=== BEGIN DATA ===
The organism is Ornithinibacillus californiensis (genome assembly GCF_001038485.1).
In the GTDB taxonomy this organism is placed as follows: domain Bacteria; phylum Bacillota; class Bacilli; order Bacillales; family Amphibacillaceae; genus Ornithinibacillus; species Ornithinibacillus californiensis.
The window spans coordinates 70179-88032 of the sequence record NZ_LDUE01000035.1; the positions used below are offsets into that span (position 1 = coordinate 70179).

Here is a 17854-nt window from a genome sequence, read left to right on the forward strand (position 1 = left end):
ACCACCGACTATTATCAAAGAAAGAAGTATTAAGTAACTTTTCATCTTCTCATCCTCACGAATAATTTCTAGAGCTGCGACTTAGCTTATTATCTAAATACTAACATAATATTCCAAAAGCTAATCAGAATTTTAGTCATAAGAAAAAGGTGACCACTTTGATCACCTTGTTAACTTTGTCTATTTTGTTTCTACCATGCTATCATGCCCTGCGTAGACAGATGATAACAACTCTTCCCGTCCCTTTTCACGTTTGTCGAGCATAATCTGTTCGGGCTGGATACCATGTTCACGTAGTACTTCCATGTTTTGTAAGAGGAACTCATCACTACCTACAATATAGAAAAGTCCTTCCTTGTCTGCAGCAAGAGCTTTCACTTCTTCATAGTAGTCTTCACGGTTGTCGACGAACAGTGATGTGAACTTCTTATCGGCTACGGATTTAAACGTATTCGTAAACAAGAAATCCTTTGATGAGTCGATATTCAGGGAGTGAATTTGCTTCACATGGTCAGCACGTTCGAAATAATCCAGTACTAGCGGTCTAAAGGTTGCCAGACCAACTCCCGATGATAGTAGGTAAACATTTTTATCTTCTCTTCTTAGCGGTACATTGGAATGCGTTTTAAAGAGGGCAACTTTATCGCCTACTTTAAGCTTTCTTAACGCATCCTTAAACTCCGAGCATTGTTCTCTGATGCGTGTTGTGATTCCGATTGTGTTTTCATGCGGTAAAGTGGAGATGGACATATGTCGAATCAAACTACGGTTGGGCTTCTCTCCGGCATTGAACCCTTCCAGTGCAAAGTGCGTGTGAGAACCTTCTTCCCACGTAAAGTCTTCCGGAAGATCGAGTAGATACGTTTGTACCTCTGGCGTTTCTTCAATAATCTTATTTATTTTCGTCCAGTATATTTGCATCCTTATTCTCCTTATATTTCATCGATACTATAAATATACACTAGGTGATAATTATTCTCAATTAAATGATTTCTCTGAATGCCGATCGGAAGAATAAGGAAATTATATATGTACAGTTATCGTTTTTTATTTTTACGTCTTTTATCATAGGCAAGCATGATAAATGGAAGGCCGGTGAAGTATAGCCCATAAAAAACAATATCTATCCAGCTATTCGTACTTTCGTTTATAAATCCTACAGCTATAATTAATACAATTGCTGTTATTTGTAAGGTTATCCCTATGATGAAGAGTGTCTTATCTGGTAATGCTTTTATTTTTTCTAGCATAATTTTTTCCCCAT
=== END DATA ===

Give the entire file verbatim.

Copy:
The organism is Ornithinibacillus californiensis (genome assembly GCF_001038485.1).
In the GTDB taxonomy this organism is placed as follows: domain Bacteria; phylum Bacillota; class Bacilli; order Bacillales; family Amphibacillaceae; genus Ornithinibacillus; species Ornithinibacillus californiensis.
The window spans coordinates 70179-88032 of the sequence record NZ_LDUE01000035.1; the positions used below are offsets into that span (position 1 = coordinate 70179).

Here is a 17854-nt window from a genome sequence, read left to right on the forward strand (position 1 = left end):
ACCACCGACTATTATCAAAGAAAGAAGTATTAAGTAACTTTTCATCTTCTCATCCTCACGAATAATTTCTAGAGCTGCGACTTAGCTTATTATCTAAATACTAACATAATATTCCAAAAGCTAATCAGAATTTTAGTCATAAGAAAAAGGTGACCACTTTGATCACCTTGTTAACTTTGTCTATTTTGTTTCTACCATGCTATCATGCCCTGCGTAGACAGATGATAACAACTCTTCCCGTCCCTTTTCACGTTTGTCGAGCATAATCTGTTCGGGCTGGATACCATGTTCACGTAGTACTTCCATGTTTTGTAAGAGGAACTCATCACTACCTACAATATAGAAAAGTCCTTCCTTGTCTGCAGCAAGAGCTTTCACTTCTTCATAGTAGTCTTCACGGTTGTCGACGAACAGTGATGTGAACTTCTTATCGGCTACGGATTTAAACGTATTCGTAAACAAGAAATCCTTTGATGAGTCGATATTCAGGGAGTGAATTTGCTTCACATGGTCAGCACGTTCGAAATAATCCAGTACTAGCGGTCTAAAGGTTGCCAGACCAACTCCCGATGATAGTAGGTAAACATTTTTATCTTCTCTTCTTAGCGGTACATTGGAATGCGTTTTAAAGAGGGCAACTTTATCGCCTACTTTAAGCTTTCTTAACGCATCCTTAAACTCCGAGCATTGTTCTCTGATGCGTGTTGTGATTCCGATTGTGTTTTCATGCGGTAAAGTGGAGATGGACATATGTCGAATCAAACTACGGTTGGGCTTCTCTCCGGCATTGAACCCTTCCAGTGCAAAGTGCGTGTGAGAACCTTCTTCCCACGTAAAGTCTTCCGGAAGATCGAGTAGATACGTTTGTACCTCTGGCGTTTCTTCAATAATCTTATTTATTTTCGTCCAGTATATTTGCATCCTTATTCTCCTTATATTTCATCGATACTATAAATATACACTAGGTGATAATTATTCTCAATTAAATGATTTCTCTGAATGCCGATCGGAAGAATAAGGAAATTATATATGTACAGTTATCGTTTTTTATTTTTACGTCTTTTATCATAGGCAAGCATGATAAATGGAAGGCCGGTGAAGTATAGCCCATAAAAAACAATATCTATCCAGCTATTCGTACTTTCGTTTATAAATCCTACAGCTATAATTAATACAATTGCTGTTATTTGTAAGGTTATCCCTATGATGAAGAGTGTCTTATCTGGTAATGCTTTTATTTTTTCTAGCATAATTTTTTCCCCAT